The northern fowl mite was originally placed in the family

Dermanyssidae, but was later separated to the Macronyssidae (James and

Harwood, 1969). For years, 0. sylviarum was confused with another

poultry pest, the chicken mite, Dermanyssus gallinae. The two can be

distinguished by the shapes of the anal plates and by the shapes of the

dorsal shields (Lapage, 1956; Baker et al., 1956; Weisbroth, 1960).

Ornithonyssus sylviarum has a teardrop-shaped anal plate and the dorsal

shield tapers posteriorly; D. gallinae has a truncate anal plate and the

dorsal shield is more rounded posteriorly. The complete morphology of

the northern fowl mite is well documented (Allred, 1970; Georgi, 1974;

Pound and Oliver, 1976; Krantz, 1978).

Bionomics

Wood (1920) and Cleveland (1923) published early works describing

the biology and life cycle of the northern fowl mite. Cameron's research








(1938) was fairly complete at the time, but since he could not colonize

the mite past the larval stage, he could not fully describe the life

cycle. Colonization has since been accomplished (Chamberlain and Sikes,

1950; Cross, 1954; Cross and Wharton, 1964), and the-entire life cycle

has been described (Sikes and Chamberlain, 1954; Soulsby, 1968). Accord-

ing to Sikes and Chamberlain (1954), females lay an average of two to

three eggs, each one within 48 hours after a blood meal. Eggs hatch in

less than 1 day to six-legged non-feeding larvae which molt in less than

I day to eight-legged protonymphs. Protonymphs take an average of 2

days in which to require the two blood meals necessary for full engorge-

ment. Protonymphs molt to non-feeding deutonymphs that molt to adults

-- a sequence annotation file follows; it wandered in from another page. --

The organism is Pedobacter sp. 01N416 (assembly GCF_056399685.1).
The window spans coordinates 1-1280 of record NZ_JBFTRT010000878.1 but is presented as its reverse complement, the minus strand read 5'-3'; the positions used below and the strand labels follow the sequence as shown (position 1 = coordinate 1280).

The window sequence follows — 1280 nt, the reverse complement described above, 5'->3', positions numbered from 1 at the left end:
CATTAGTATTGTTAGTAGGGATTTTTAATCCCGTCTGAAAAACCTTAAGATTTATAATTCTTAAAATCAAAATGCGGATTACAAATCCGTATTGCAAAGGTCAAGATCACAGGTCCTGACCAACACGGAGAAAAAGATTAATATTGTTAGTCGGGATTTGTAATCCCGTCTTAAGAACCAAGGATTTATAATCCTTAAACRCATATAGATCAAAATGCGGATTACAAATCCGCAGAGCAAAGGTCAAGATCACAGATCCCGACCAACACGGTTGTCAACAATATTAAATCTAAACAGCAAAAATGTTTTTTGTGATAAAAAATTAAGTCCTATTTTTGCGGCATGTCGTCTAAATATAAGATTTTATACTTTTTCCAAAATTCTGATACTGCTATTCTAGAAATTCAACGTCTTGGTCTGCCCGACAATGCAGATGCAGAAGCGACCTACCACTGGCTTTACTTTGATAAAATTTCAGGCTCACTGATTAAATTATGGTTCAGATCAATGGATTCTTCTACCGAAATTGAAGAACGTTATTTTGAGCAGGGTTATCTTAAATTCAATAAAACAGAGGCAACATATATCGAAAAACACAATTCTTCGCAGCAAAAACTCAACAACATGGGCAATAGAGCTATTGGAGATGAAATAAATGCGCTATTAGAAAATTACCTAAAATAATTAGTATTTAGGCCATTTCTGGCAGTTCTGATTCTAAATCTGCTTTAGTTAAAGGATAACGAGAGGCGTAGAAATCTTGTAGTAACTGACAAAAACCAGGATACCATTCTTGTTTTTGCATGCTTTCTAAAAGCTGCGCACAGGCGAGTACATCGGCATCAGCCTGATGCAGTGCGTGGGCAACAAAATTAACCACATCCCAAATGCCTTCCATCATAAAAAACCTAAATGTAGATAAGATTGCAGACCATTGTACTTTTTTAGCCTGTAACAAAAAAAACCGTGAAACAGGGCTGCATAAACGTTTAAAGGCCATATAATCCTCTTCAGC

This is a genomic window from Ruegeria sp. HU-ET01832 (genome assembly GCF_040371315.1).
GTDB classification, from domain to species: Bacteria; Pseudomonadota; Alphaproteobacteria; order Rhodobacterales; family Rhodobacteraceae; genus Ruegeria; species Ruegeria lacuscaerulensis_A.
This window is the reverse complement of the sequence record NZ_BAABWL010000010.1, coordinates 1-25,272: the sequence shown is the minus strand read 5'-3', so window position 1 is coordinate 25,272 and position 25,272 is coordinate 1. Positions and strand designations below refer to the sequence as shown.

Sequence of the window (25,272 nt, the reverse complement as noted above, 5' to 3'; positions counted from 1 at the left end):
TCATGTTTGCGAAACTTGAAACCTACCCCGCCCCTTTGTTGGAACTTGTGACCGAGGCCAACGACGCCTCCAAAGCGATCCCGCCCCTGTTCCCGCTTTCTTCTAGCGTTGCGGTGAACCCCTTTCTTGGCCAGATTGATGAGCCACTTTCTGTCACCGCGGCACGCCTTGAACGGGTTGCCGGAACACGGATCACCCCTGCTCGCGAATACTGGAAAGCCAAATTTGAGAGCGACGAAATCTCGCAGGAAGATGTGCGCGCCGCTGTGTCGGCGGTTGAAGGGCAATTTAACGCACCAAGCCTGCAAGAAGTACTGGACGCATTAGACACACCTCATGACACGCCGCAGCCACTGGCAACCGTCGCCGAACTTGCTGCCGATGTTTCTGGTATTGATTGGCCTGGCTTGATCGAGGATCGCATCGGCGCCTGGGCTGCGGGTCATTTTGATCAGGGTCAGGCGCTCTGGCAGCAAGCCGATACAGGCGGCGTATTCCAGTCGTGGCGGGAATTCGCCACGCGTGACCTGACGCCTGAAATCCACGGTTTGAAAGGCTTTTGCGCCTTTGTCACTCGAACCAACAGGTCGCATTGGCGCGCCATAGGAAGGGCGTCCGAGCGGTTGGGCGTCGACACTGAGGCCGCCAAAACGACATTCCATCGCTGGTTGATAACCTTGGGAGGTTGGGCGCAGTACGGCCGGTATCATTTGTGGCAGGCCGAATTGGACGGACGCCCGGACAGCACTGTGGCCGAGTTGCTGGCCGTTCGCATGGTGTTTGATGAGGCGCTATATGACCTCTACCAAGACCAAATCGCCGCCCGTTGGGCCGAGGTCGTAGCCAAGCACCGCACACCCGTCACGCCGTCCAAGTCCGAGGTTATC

in about a day and a half. Time from adult engorgement to second genera-

tion adult was about 5 to 7 days at 38 to 40 C with a relative humidity

of 90 to 100'. Length of the cycle varies at least partly due to the

intermittent feeding habits of the mites (Cameron, 1938).

The whoie life cycle of 0. sylviarum occurs on the host (Sikes and

Chamberlain, 1954; Kirkwood, 1968; Loomis, 1978); however, oviposition

may occur in the nest of the host (Cameron, 1938). Even though the

northern fowl mite has long been considered a winter pest (Loomis, i?78)

mites have been found on chickens all year round (Kirkwood, 1963 and

1968), and will come out to the tips of the feathers in hot weather

(Cameron, 1938). When separated from the host, 0. s2 vlar-i will Ilve

from 2 to 4 weeks (Cameron, 1938; Baker et al., 1956; Kirkwood, 1963:

Loomis, 1978), as compared to 34 weeks for mc ,rr .:' ? I. e

(Kirkwood, 1963).








The area on the host most preferred by the northern fowl mite is

the vent region (Cameron, 1938), but in severe infestations, mites can

be found over the entire body (Anonymous, 1959; Metcalf et al., 1962;

Loomis et al., 1970). Cameron (1938) seldom found mites on young birds.

Kirkwood (1968) also found this to be true and suggested that it may be

due to lack of contour feathers. He and others (Cameron, 1938; Abasa,

1965) stated that roosters have more mites than hens, possibly due to

differences in plummage. Males have more contour feathers near the vent,

while females have more down near the vent. Feathers are preferred

over down by 0. sylviarum (Kirkwood, 1968).

Cameron (1938) described the erratic behavior of mite populations

on poultry. Mites transfer from bird to bird and populations rapidly

rise and decline, but some birds remain entirely free of mites. This

phenomenon has been seen by other authors (Kirkwood, 1963; Loomis et al.,

1970), who were also unable to explain its cause. Hall and Gross (1975)

found that roosters with high levels of plasma corticosterone response

to social stress that were maintained at high levels of social stress

had lower mite populations than when the conditions were reversed.

Inherited levels of corticosterone had more effect on mites than did

stress alone. It was also found that hens subjected to higher social